Figure 5. STK17A knockdown results in the formation of actin stress fibers and inhibition of cell motility and invasion.
A, Representative fluorescent images of U87 cells stably expressing control shRNA and two distinct STK17A shRNAs. Actin is stained green and nuclei are stained blue. Note the larger size of STK17A knockdown cells and the presence of actin stress fibers. Extent of knockdown is depicted in Figure 3. This morphologic phenotype was apparent in independent derivations of the cell lines. Pictures were taken at 20X magnification on a NIKON ELWD fluorescent microscope. B, STK17A knockdown decreases cell migration and invasion of U87 cells. Cell migration and invasion was assessed as described in Methods. Bars are the average of biological triplicates and error bars are SD. *, p < 0.05. Representative of two independent experiments.doi:10.1371/journal.pone.0081803.g005
STK17A knockdown in GBM decreases clonogenic and anchorage-independent cell growth and increases sensitivity to DNA damaging agents
Since STK17A is highly expressed in GBM, the effect of STK17A knockdown on the oncogenic properties of GBM cells was assessed. Knockdown of STK17A caused a substantial reduction in soft agar clone formation and clonogenicity of U87, SF268, A172 and U118 cells (Figure 6, Figure S6 and Figure S7). In addition, knockdown of STK17A sensitized U251 and U87 GBM cells to the DNA damaging agent cisplatin and U87 cells to temozolomide, while overexpression of STK17A in U87 cells resulted in resistance to cisplatin (Figure 6 and Figure S8A). Interestingly, U251 has mutant p53 while U87 has wild-type p53 yet both cell lines are sensitized to cisplatin upon STK17A knockdown. This suggests that the effects of STK17A on sensitivity to cisplatin can occur in the presence or absence of wild-type p53 in GBM cells. This finding is consistent with data generated from a recent systematic analysis of genetic markers of drug resistance in cancer cells which found cisplatin resistance associated with high levels of STK17A expression in a panel of nervous system derived tumor cell lines which included glioma, medulloblastoma and neuroblastoma lines (Figure S8B) . High levels of STK17A expression were also associated with resistance to BID1870 (RSK, PLK1, AURKB inhibitor; 2.0-fold), AZD7762 (CHK1/2 inhibitor, 2.9-fold) and PD0332991 (CDK4/6 inhibitor, 2.1-fold) . These data indicate that STK17A may play a role in promoting tumorigenicity and resistance to chemotherapeutics in GBM cells.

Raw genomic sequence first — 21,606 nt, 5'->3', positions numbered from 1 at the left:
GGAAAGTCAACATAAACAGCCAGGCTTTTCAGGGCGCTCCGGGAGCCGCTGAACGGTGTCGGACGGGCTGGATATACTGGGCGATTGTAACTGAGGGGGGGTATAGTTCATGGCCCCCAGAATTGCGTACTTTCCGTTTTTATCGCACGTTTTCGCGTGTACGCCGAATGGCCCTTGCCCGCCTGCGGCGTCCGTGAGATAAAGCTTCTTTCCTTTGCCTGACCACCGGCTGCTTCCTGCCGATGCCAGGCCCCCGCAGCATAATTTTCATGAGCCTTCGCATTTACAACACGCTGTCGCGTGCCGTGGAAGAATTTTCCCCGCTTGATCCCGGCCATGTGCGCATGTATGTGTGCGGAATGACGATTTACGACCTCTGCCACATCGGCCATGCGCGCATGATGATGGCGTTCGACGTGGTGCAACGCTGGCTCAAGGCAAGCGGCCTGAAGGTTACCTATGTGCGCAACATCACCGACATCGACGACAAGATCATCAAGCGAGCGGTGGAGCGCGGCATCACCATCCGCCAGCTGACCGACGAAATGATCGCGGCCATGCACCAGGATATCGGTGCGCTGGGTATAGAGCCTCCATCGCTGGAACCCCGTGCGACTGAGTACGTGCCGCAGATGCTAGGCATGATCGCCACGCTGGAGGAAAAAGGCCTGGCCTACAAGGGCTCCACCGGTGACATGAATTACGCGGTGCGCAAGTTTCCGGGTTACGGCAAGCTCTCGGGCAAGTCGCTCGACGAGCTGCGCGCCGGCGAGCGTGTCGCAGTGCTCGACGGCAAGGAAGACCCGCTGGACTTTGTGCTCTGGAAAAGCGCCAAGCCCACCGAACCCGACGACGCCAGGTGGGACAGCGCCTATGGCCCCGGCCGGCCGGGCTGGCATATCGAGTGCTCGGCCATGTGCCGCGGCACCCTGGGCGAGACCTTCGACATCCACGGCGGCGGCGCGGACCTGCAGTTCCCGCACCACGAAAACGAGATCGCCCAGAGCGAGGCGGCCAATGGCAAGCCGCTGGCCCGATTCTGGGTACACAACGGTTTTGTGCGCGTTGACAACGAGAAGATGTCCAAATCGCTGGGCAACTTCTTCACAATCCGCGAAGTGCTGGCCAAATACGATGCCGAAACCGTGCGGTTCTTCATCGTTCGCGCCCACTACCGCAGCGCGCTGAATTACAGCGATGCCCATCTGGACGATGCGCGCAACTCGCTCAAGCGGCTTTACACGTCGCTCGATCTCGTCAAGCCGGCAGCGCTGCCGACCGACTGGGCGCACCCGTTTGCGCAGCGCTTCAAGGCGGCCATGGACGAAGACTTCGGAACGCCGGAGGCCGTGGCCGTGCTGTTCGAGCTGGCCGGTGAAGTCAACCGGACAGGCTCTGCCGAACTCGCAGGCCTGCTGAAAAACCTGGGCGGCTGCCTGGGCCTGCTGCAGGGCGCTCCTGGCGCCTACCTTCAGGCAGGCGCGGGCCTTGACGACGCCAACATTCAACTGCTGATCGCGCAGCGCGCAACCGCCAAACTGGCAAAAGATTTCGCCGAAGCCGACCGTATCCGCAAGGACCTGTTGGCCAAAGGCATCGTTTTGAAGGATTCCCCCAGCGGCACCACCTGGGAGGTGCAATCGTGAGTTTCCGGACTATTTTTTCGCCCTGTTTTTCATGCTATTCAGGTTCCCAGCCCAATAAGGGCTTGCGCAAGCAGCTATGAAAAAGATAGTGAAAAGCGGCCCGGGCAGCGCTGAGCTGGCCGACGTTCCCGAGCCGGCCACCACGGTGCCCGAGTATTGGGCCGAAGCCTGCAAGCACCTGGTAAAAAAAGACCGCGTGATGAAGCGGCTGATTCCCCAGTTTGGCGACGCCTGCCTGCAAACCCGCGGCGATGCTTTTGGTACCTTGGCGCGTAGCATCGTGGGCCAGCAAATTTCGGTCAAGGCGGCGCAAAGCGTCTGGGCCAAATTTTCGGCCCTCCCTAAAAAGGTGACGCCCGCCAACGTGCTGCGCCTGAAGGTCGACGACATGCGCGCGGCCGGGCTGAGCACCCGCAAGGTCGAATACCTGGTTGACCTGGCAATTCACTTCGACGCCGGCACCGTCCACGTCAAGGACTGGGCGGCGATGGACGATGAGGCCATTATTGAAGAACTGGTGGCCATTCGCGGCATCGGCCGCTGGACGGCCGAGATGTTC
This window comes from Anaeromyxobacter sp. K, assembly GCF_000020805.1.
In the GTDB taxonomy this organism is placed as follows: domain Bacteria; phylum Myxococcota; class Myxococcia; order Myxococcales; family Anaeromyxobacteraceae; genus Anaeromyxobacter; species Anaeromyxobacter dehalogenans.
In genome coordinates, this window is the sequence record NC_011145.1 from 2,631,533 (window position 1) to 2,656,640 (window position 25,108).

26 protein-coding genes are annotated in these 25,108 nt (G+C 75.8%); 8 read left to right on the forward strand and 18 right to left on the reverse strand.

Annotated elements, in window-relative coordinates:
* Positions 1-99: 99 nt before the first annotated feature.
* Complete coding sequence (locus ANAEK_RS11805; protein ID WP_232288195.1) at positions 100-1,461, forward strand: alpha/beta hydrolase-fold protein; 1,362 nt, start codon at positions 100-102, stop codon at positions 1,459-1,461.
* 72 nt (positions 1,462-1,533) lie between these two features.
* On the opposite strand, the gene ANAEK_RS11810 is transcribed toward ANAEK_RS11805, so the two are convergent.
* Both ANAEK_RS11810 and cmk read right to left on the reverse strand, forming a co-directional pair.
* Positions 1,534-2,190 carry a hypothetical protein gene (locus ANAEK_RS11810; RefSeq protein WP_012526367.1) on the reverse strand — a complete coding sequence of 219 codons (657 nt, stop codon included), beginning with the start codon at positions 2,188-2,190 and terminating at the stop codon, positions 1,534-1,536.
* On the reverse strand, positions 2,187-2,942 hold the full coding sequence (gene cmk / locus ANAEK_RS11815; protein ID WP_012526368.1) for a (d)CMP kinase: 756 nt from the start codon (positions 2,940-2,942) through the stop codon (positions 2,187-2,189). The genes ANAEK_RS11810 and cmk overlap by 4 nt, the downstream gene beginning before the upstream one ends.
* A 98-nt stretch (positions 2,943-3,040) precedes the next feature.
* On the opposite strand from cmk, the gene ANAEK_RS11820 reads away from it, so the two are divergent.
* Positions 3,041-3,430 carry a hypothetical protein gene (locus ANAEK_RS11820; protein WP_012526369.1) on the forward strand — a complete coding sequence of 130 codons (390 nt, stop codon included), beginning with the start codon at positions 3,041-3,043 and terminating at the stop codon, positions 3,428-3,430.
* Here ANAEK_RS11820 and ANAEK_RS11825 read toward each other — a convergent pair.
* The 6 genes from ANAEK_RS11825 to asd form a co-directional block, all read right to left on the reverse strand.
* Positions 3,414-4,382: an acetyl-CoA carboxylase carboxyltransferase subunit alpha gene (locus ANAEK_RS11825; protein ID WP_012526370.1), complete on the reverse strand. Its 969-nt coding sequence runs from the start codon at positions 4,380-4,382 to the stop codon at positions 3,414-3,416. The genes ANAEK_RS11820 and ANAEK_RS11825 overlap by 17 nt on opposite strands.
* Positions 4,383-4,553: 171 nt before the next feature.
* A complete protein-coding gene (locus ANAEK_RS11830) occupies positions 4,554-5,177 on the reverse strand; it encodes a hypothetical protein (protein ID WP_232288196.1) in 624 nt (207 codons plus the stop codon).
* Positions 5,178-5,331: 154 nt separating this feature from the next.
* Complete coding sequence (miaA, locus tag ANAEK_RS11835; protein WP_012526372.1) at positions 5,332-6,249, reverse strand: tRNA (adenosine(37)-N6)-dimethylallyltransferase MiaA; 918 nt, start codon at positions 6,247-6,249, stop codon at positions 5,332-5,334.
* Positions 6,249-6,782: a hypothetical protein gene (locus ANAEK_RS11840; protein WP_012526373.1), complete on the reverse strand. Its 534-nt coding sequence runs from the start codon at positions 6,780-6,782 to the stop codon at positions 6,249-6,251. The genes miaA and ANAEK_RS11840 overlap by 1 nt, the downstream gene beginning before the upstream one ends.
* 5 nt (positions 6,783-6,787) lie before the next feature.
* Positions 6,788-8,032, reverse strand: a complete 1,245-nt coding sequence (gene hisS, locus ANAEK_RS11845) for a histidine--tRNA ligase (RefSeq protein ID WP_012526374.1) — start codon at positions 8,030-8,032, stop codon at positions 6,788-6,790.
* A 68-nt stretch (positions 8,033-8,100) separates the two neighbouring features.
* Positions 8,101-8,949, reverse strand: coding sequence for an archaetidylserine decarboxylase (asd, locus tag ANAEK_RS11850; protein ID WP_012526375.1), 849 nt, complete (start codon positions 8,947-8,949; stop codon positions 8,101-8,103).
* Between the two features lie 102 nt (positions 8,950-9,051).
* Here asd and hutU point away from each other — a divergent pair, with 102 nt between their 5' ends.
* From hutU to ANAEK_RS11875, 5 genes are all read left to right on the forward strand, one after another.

Figure 6. STK17A knockdown decreases oncogenic properties of GBM cells.
A, STK17A knockdown decreases soft agar colony formation. U87 control or U87 STK17A knockdown cells were suspended in soft agar and cells were stained with MTT reagent after 2 weeks of culture. Representative of two independent experiments. B, STK17A knockdown decreases clonogenicity of GBM cells. U87 control or STK17A U87 knockdown cells were plated and stained with Giemsa after 10 days of cell culture. Representative of three independent experiments. C, STK17A knockdown sensitizes GBM cells to cisplatin and temozolomide. Left, Dose response after 3 days of cisplatin treatment of U87 or U251 control versus STK17A knockdown cells. Cell proliferation and survival was measured with Cell-Titer Glo reagent. Data points are the average of biological triplicates and error bars are SD. *, p < 0.05. Representative of three independent experiments. Right, Dose response after 3 days of temozolomide treatment of U87 control versus U87 STK17A knockdown cells. Cell proliferation and survival was measured with Cell-Titer Glo reagent. Data points are the average of biological triplicates and error bars are SD. *, p< 0.05. Representative of two independent experiments.doi:10.1371/journal.pone.0081803.g006